Pete’s Dragon, Disney’s latest live action re-imagining of an animated classic, begins with a scene that had me immediately fearing an onslaught of clichés. Pete is enjoying a drive through the forest with his family, cutely trying to read a kids’ book and listening to his parents talk about adventure. His mother tells him he’s the bravest boy she’s ever known; it’s all too saccharine—
Then things take a darker turn. This isn’t your typical Disney film.
Entertainment is changing and the film medium along with it. Disney knows it. Gone are the days of short animated trips with simple payoffs and tinges of racism/sexism. Societies the world over are gradually discovering the value of unbridled empathy and our art is reflecting that: we want emotional resonance, we want joy to rise out of authentic pain, we want our movies to matter.
And so Disney injects these desires into previously unassuming stories: the remake of Cinderella humanized the ‘evil’ stepmother; 2016’s The Jungle Book examined the inherent destructiveness of man. Now Pete’s Dragon is here with a different spin on an old tale: familiar themes of innocence deepened by real stakes.
Admittedly, I have never seen nor know much about the original 1977 Pete’s Dragon, so I went in relatively blind. If Wikipedia plot summaries are to be believed, fans of the original will too: the story has received a complete overhaul. The only elements that remain intact are really just a boy and a dragon. If you’re looking for a faithful adaption, you won’t find it here.
What you will get is a living, breathing, effortlessly beautiful yarn of innocence and magic. After Pete is separated from his parents he encounters a dragon in the forest, one that takes a liking to the boy and starts looking after him. Years later, Pete and his dragon — which he has named Elliot — are best friends living and playing in the forest together. The film proceeds to build a mythology around them, giving Pete’s Dragon a vintage feel from the start.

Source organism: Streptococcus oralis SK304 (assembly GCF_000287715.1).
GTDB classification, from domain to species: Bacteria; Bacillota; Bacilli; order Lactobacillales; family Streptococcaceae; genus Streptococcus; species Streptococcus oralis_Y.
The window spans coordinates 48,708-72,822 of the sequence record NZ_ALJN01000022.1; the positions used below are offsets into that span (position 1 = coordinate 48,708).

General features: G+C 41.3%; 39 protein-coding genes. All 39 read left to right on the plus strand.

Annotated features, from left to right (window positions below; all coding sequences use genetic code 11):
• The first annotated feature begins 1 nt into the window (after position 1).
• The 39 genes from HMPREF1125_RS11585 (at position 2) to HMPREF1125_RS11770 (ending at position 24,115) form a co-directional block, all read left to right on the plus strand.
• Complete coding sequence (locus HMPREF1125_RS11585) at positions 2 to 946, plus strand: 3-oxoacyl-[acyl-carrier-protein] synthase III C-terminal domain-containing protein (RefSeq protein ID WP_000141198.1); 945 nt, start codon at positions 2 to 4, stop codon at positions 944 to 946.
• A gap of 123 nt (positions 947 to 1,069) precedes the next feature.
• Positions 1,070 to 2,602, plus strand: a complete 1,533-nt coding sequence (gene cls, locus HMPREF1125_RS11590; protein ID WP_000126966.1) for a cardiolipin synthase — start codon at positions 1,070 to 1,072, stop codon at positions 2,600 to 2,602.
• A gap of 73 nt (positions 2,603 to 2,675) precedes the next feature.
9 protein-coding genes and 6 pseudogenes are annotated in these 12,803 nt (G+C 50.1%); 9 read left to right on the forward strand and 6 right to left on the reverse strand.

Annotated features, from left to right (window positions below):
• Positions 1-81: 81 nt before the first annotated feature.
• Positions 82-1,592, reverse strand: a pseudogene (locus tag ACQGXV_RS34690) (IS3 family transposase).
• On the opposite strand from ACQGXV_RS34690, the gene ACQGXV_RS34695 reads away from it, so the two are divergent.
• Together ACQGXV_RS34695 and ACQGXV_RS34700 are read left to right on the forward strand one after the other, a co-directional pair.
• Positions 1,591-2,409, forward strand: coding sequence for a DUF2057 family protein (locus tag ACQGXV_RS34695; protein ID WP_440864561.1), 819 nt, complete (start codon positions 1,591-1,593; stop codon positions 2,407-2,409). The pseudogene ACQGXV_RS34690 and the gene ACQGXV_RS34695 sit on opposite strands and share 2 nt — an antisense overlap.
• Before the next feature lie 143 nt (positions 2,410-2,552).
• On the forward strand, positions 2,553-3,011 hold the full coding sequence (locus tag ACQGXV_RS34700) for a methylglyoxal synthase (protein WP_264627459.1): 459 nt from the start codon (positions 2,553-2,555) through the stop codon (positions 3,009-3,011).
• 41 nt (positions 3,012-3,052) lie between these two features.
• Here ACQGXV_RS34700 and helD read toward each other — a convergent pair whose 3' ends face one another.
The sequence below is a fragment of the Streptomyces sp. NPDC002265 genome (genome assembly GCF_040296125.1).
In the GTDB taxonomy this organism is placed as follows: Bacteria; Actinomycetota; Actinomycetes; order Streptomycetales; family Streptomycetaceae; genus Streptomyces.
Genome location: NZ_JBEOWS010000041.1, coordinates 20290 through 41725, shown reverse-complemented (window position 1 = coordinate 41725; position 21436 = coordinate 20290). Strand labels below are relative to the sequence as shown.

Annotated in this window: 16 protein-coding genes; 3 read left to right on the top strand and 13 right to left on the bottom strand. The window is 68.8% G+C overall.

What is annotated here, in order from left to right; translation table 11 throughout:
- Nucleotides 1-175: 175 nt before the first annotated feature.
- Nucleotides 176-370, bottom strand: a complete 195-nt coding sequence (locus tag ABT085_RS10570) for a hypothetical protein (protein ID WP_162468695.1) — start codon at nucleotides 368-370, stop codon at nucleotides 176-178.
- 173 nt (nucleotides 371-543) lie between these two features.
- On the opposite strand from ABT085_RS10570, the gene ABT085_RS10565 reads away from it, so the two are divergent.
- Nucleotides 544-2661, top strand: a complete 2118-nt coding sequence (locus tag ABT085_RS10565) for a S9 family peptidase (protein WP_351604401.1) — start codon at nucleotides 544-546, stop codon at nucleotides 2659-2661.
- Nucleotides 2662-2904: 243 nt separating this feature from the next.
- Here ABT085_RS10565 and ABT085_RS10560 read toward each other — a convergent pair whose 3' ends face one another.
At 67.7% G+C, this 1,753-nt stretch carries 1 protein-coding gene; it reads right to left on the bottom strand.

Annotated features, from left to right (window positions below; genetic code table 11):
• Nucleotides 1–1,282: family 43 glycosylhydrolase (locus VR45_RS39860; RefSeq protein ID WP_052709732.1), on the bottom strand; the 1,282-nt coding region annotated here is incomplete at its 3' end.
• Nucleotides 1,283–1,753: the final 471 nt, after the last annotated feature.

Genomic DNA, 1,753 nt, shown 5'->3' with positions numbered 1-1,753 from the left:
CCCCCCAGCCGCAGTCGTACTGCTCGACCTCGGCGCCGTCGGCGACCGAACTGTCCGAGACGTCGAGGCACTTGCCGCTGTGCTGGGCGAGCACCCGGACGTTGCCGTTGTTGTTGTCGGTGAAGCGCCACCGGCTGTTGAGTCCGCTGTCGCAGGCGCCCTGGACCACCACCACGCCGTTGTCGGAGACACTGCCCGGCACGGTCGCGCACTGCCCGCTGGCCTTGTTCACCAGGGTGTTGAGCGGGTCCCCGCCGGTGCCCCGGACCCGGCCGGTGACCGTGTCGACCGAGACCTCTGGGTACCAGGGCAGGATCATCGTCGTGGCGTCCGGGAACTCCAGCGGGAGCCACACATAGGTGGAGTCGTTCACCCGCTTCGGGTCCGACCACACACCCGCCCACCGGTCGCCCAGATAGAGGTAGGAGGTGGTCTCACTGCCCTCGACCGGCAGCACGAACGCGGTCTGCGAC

Director/writer David Lowery immerses the scenes between Pete and Elliot with a natural elegance. Their interactions are sometimes thrilling, oftentimes relaxing, and always heartwarming. In a manner reminiscent of his indie gem Ain’t Them Bodies Saints, Lowery uses every filmmaking facet to find the peace and purity in a close bond. Cinematography, the dragon’s CGI design, the comfortable pacing, and more enrich a relationship that’s sacred in its complexity.
When the plot’s wheels turn and this relationship is threatened, we truly feel the loss and love felt by Pete and surrounding characters because of this gracefully constructed foundation. It’s sentimental, but it’s genuine sentimentality. Otherwise embarrassingly on the nose dialogue fades into the background and lets character relationships raise the stakes.
Bryce Dallas Howard and Robert Redford (!) especially exemplify this tone, as they give performances that whisper warmth and understanding. Karl Urban seems to know his character is more naïve than villainous, but he noticeably strains when forced to deliver some of the more tacky lines. Oakes Fegley is, remarkably, a convincing child actor and Elliot’s CGI form fits right into the real world.
Pete’s Dragon’s biggest downfall is its familiarity. We’ve seen these themes done to death: innocence lost, interfering with nature, the sad misunderstanding of a great beast. It plays out like King Kong for kids: never novel or surprising.
But it’s still a triumph on Disney’s part: a kids’ film so tender and well made that it demands attention from Disney fans and moviegoing adults alike.
★★★★ (4 out of 5)